Finding State Statistics on Colon and Rectal Cancer


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by Andi Dwyer, Director of Health Promotion


It's easy to find information about colorectal cancer in your state. Check out these 3 reliable, online resources.
One of our advocates recently called asking for information about the number of cancers diagnosed in her region of Central Illinois. She requested this information so she could write and accurately illustrate to her legislators the burden of colorectal cancer in her local area. Being a data geek, I was thrilled to get this question. But after responding to her, I realized that many people don't realize how easy it is to access this information and then use it to advocate. Data can seem intimidating and scary. But in truth, accessing trustworthy information, reviewing the data and finding people that truly WANT to make a difference is easier than we think.  Numbers are really their own language and if used well, they can tell a story. If you too want to look up information about colorectal cancer in your area, here are a few of the top places to go:

 1) Number of People Screened for Colorectal Cancer in My State?

The Behavioral Risk Factor Surveillance System (BRFSS) is the world's largest, ongoing telephone health survey system. BRFSS marked its 30th year in 2013 and remains the gold standard of behavioral surveillance. This is where I go to determine how many people have been screened for colorectal cancer by state. It offers analytic tools that provide real-time analysis. Currently its data contains monthly stats from all 50 states, the District of Columbia, American Samoa, Palau, Puerto Rico, the U.S. Virgin Islands and Guam.

 2) Number of People Diagnosed with Colorectal Cancer in My State?

The Surveillance, Epidemiology and End Results (SEER) Program of the National Cancer Institute works to provide information on cancer statistics in an effort to reduce the burden of cancer among the U.S. population. They collect incidence*, prevalence** and survival data and then publish reports based off of this data and cancer mortality through tumor registries and reported disease mechanisms. This is the tool I use to determine the number of people diagnosed with CRC by state.  *Incidence: the number of new cases diagnosed in a given period of time. Analogy: Water drops added when turned on spigot to fill up the swimming pool. **Prevalence: the number of existing cases at a single point in time.  Analogy: All the water in a swimming pool.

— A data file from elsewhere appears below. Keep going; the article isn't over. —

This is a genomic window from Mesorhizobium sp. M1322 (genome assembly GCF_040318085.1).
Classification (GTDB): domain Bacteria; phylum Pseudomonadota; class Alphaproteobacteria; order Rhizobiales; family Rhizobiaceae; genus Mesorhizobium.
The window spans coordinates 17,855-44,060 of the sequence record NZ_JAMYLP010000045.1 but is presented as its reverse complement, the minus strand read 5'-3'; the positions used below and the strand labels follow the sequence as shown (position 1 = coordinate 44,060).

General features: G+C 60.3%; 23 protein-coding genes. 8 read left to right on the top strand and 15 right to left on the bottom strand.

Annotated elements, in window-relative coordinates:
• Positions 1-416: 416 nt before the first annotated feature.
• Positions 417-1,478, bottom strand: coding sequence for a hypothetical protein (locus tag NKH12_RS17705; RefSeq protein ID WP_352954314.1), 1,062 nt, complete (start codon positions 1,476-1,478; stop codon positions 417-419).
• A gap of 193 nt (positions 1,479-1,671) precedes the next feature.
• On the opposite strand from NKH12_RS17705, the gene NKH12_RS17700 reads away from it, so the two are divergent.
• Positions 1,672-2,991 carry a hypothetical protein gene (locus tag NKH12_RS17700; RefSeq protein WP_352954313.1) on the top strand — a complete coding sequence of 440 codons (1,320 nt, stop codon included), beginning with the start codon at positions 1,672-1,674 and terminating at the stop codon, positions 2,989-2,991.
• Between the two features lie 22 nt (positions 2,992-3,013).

3) What’s My State Doing With this Information and how can I get involved?

The Cancer Control P.L.A.N.E.T.  from the National Cancer Institute is a portal that provides access to web-based resources that assist in:
  • Assessing the cancer and/or risk factor burden within a given state.
  • Identifying potential partners that may already be working with high-risk populations.
  • Understanding the current research findings and recommendations.
  • Accessing and downloading evidence-based programs and products.
  • Finding guidelines for planning and evaluation.


I challenge you to visit the websites listed above and research colorectal cancer incidence in your state. You may be surprised at the information you find, maybe even hooked! Use this data to advocate and spread awareness; there is so much you can do with this information! And it's right at your fingertips! WHAT WILL YOU DO? Tell us how you used this information here.


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